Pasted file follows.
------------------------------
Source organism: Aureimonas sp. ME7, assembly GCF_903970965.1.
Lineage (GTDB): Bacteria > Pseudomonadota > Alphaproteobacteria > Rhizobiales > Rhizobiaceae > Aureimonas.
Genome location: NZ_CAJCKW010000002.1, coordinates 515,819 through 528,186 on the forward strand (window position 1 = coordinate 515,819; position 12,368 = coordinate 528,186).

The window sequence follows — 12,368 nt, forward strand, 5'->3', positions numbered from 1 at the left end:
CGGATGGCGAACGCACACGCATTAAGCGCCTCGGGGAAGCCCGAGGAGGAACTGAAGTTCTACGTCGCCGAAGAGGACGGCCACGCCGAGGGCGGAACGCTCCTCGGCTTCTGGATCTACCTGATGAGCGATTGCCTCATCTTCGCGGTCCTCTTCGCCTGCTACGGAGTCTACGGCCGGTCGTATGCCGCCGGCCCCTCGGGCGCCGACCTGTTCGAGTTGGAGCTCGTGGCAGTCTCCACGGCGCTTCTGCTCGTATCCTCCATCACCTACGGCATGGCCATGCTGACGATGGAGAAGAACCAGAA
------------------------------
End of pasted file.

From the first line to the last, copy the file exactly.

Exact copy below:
Source organism: Aureimonas sp. ME7, assembly GCF_903970965.1.
Lineage (GTDB): Bacteria > Pseudomonadota > Alphaproteobacteria > Rhizobiales > Rhizobiaceae > Aureimonas.
Genome location: NZ_CAJCKW010000002.1, coordinates 515,819 through 528,186 on the forward strand (window position 1 = coordinate 515,819; position 12,368 = coordinate 528,186).

The window sequence follows — 12,368 nt, forward strand, 5'->3', positions numbered from 1 at the left end:
CGGATGGCGAACGCACACGCATTAAGCGCCTCGGGGAAGCCCGAGGAGGAACTGAAGTTCTACGTCGCCGAAGAGGACGGCCACGCCGAGGGCGGAACGCTCCTCGGCTTCTGGATCTACCTGATGAGCGATTGCCTCATCTTCGCGGTCCTCTTCGCCTGCTACGGAGTCTACGGCCGGTCGTATGCCGCCGGCCCCTCGGGCGCCGACCTGTTCGAGTTGGAGCTCGTGGCAGTCTCCACGGCGCTTCTGCTCGTATCCTCCATCACCTACGGCATGGCCATGCTGACGATGGAGAAGAACCAGAA